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Do native English speakers also do this, or just foreigners?

I suppose it's possible, given that they can't tell a principle from a principal.

"It's the statue, man, The Statue."

by Migeru (migeru at eurotrib dot com) on Mon Mar 26th, 2007 at 10:21:48 AM EST
[ Parent ]
Bad native English speakers.
by Colman (colman at eurotrib.com) on Mon Mar 26th, 2007 at 10:27:51 AM EST
[ Parent ]
I started seeing it written by americans.  I assume(d) they wrote it because they'd never seen the verb "to lose" written down and then they saw someone (not our someone of course) write "Make sure you don't loose your map" and assumed it was correct.

But then I thought, "Surely everyone has seen the word "lose" written down?  "Lose" and "lost" surely appear in children's books, not to mention the adjectives "loose" and "looser".

The knot started slipping
The rope became looser
He struggled and struggled
And said, "It was you sir,
Who tied me up tight
You thought "I win, he loses!"
But now that this rope is loose
Ah!  See who chooses
To win or to lose!"

And with that up he stood
And the winner was the loser
And this rhyme is rubbish, I know,
But educational
Stop laughing at the back!



Don't fight forces, use them R. Buckminster Fuller.
by rg (leopold dot lepster at google mail dot com) on Mon Mar 26th, 2007 at 10:32:12 AM EST
[ Parent ]
Books! What century do you come from?

"It's the statue, man, The Statue."
by Migeru (migeru at eurotrib dot com) on Mon Mar 26th, 2007 at 10:32:59 AM EST
[ Parent ]
Heez 1 of those 20C loozers.
by Colman (colman at eurotrib.com) on Mon Mar 26th, 2007 at 10:34:25 AM EST
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I's an old man from the 20th century, sir.

(Though I doubt if there are all that many parents reading bedtime stories to their children from screens just yet.)

(Though I could be wrong.  'Tis fascinating watching the wheel of time turn and realise that yes, what you thought was one of the "facts of life" is, in fact, soon to be part of "What they used to do", where "they" means "me".)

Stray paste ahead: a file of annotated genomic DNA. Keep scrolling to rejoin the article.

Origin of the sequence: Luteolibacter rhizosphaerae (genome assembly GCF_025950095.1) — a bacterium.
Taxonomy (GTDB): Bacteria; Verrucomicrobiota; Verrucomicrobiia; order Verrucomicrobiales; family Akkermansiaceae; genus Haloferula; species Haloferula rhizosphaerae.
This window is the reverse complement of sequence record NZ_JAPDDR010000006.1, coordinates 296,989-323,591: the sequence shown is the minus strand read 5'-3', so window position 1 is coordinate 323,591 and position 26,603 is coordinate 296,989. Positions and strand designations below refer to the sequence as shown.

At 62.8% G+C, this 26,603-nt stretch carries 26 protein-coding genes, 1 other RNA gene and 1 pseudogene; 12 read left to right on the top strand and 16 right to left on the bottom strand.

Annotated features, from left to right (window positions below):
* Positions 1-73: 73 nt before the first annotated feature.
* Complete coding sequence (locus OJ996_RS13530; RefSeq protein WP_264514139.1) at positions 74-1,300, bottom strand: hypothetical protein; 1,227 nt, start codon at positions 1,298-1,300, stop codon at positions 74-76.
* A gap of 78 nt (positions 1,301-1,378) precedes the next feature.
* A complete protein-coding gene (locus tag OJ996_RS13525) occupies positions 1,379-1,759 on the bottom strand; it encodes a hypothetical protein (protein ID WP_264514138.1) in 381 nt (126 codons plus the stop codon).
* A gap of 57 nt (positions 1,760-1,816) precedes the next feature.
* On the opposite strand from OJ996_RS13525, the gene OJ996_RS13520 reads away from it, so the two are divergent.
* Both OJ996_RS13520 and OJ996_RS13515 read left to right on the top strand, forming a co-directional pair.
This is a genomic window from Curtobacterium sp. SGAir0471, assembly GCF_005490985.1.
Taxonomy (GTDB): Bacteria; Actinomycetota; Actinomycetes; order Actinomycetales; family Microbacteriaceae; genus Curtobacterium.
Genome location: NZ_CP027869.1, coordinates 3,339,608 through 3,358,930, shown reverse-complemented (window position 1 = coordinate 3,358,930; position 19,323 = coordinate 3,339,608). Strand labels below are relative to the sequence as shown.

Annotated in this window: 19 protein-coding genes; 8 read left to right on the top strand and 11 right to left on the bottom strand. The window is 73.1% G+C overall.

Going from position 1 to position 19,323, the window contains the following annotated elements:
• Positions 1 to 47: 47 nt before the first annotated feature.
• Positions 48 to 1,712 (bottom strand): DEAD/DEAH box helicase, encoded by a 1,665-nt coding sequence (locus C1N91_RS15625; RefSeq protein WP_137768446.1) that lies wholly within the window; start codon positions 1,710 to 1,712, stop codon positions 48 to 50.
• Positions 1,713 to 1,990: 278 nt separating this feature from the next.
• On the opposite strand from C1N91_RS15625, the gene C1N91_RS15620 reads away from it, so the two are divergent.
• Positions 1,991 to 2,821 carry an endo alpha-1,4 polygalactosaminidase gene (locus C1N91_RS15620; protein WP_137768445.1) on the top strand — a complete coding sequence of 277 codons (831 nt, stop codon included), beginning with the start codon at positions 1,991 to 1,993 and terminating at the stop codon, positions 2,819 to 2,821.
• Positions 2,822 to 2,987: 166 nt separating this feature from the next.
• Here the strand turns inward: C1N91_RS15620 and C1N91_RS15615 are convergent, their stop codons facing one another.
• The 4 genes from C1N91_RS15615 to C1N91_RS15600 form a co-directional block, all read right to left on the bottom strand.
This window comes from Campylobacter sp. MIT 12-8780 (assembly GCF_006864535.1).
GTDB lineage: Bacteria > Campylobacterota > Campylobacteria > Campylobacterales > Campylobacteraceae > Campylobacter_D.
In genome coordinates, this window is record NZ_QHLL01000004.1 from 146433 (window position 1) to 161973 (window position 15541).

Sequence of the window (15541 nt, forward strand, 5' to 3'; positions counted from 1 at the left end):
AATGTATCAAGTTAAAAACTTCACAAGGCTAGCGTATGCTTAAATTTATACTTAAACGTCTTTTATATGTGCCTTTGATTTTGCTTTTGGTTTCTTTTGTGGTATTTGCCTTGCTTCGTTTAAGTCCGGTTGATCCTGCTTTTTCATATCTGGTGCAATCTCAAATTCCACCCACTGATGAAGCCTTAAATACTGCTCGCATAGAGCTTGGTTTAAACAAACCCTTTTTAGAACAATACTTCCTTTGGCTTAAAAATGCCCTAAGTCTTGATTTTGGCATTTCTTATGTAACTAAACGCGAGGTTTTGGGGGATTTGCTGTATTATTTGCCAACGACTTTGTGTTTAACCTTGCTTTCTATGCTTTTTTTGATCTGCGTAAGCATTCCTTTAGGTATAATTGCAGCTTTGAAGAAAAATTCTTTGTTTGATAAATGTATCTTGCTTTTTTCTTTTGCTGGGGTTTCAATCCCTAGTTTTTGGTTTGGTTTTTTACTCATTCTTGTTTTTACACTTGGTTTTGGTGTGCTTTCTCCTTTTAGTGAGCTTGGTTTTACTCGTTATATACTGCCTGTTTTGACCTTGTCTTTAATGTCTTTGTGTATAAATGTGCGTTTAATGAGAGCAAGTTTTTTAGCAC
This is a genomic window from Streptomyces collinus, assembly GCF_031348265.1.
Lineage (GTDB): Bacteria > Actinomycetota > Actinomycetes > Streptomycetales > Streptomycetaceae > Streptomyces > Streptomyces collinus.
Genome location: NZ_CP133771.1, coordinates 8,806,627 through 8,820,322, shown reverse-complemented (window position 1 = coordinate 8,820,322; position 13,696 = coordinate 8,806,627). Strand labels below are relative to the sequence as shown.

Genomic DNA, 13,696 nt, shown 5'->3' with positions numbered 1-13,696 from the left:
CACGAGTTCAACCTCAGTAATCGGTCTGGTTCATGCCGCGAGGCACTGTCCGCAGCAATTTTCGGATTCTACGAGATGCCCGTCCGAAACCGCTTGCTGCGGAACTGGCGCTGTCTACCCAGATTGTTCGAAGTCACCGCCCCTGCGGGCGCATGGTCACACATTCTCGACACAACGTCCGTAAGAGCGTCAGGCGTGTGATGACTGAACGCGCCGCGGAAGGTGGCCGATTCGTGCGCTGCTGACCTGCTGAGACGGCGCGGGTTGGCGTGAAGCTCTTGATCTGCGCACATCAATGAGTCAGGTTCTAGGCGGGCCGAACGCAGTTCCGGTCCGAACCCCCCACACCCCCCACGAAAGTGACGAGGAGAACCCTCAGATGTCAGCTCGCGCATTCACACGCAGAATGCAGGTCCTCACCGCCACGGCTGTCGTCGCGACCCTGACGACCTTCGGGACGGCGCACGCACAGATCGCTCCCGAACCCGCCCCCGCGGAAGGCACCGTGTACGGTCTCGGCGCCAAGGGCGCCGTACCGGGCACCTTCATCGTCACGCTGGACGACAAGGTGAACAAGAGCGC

Don't fight forces, use them R. Buckminster Fuller.

by rg (leopold dot lepster at google mail dot com) on Mon Mar 26th, 2007 at 10:36:42 AM EST
[ Parent ]
At least Americans do. Drives me crazy. Can't they even try saying it out loud?

In terms of pet peeves, loose for lose comes between it's for its (surely the most annoying of all) and lead for led (which I'm now seeing even on supposedly edited sites like HuffPo and Salon).

by Matt in NYC on Mon Mar 26th, 2007 at 12:15:08 PM EST
[ Parent ]
I used to write "lead" as the past tense of "lead".  I don't know where I got the idea from.  I thought "led" was american.  But there's no way of reading "lead" as a verb without hearing the "ee".  He lead them up to the top of the hill...

Don't fight forces, use them R. Buckminster Fuller.
by rg (leopold dot lepster at google mail dot com) on Mon Mar 26th, 2007 at 04:32:28 PM EST
[ Parent ]
Well, it works with "read", why shouldn't it work with "lead"?

"It's the statue, man, The Statue."
by Migeru (migeru at eurotrib dot com) on Mon Mar 26th, 2007 at 05:34:26 PM EST
[ Parent ]
Good question.

I think it must be to do with other uses of the word.

A dog lead

I lead him away.

A good read.

I read it at work.

Hmmm.  Maybe "lead" has more "ee" uses, so the brain sees "lead" and hears "leed"?  But then, what about "lead" weights?  It was made of lead.

A conundrum wrapped in an enigma...until someone solves it.

Don't fight forces, use them R. Buckminster Fuller.

by rg (leopold dot lepster at google mail dot com) on Mon Mar 26th, 2007 at 06:11:24 PM EST
[ Parent ]
I'm more annoyed by your/you're, thewir/they're. Their is two/too two...

*Lunatic*, n.
One whose delusions are out of fashion.
by DoDo on Mon Mar 26th, 2007 at 05:44:35 PM EST
[ Parent ]
all the time.  I catch myself just firing away and not proof reading and do it from time to time myself.

It's a little hard on the eyes but it beats spending the extra time proofing.

by HiD on Tue Mar 27th, 2007 at 07:26:37 AM EST
[ Parent ]
As maybe Migeru hinted at it upthread, some errors are more apparent to native speakers and others more apparent to non-native speakers -- I guess this is a case of the latter.

*Lunatic*, n.
One whose delusions are out of fashion.
by DoDo on Tue Mar 27th, 2007 at 10:00:41 AM EST
[ Parent ]

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